Syria has begun mixing chemicals that can be used to make deadly sarin gas, a US official told AFP Monday, amid fears that President Bashar al-Assad's forces could attack rebels with chemical weapons.
"We've picked up several indications which lead us to believe that they're combining chemical precursors," the official said, on condition of anonymity, adding that the operation was apparently aimed at making sarin.
Earlier, CNN said that Washington believed that Assad's regime was considering the feasibility of putting sarin into artillery shells for use in a limited chemical strike against opposition soldiers, the report said.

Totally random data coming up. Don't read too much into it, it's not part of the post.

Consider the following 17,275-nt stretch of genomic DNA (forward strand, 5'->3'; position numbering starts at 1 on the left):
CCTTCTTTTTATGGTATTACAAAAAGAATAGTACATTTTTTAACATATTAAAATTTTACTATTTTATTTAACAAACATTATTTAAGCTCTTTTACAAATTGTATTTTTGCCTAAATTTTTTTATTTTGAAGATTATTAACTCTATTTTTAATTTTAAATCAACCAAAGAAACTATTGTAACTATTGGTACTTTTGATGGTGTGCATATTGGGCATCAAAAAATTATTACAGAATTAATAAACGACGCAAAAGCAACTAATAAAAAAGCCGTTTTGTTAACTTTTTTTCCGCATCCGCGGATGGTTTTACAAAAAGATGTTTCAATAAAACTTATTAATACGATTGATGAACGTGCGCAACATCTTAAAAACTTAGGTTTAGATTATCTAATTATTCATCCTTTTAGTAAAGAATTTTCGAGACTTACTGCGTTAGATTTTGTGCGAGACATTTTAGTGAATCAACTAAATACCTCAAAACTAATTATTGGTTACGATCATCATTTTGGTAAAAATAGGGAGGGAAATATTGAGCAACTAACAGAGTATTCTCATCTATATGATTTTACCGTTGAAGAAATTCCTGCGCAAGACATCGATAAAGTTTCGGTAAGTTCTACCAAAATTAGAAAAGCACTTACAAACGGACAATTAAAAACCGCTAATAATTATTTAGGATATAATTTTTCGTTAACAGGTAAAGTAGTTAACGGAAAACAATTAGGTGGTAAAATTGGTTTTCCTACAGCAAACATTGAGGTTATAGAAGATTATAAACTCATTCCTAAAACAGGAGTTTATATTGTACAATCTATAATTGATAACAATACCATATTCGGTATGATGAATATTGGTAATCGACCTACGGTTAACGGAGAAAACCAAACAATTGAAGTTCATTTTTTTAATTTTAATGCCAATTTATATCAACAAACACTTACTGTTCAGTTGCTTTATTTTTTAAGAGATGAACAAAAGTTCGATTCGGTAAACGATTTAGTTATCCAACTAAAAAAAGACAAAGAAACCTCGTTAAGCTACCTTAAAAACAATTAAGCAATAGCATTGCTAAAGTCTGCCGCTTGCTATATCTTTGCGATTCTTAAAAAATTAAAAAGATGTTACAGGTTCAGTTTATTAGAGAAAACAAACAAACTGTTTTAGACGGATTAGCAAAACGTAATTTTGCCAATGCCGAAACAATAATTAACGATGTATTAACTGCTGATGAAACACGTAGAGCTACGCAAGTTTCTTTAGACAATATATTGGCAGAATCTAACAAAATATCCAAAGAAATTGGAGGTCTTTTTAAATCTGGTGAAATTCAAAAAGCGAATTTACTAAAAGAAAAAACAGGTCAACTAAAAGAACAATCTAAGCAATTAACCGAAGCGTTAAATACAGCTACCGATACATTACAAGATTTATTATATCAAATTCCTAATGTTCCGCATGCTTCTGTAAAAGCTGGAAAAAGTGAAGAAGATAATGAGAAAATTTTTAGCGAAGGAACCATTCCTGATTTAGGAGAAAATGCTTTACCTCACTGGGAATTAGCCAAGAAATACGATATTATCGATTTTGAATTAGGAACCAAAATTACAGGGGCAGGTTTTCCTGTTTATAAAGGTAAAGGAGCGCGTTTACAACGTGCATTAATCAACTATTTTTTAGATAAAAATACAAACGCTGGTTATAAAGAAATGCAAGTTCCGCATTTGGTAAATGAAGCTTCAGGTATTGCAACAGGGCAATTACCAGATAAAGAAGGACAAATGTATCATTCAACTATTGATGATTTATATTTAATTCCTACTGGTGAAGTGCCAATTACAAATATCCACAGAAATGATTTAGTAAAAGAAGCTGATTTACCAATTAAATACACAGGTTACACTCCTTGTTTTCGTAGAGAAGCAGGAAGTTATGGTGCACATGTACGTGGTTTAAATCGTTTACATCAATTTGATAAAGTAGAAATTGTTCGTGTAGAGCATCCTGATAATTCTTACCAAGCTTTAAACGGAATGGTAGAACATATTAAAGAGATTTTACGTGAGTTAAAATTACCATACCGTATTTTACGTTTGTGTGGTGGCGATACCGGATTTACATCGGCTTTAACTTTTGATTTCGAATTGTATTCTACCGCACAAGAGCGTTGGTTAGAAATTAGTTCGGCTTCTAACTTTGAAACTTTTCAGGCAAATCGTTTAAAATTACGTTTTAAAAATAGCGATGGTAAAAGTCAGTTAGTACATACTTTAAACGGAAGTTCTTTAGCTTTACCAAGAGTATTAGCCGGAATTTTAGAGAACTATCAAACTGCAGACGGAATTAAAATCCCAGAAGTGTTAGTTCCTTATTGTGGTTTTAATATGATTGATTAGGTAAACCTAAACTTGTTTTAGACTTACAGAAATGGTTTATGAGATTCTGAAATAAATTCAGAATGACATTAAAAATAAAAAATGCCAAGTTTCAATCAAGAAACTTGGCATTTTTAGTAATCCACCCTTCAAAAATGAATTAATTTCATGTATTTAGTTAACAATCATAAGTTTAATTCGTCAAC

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US officials stressed to the news channel that they did not believe that Assad had made a final decision on mounting such a strike.
Sarin, used in two terror attacks in Japan in the 1990s, is a man-made nerve agent which can cause convulsions, respiratory failure and death.
The intelligence appeared to explain a series of fresh warnings issued by Washington that the use of chemical weapons by the Assad government would cross a "red line" and invite unspecified US action.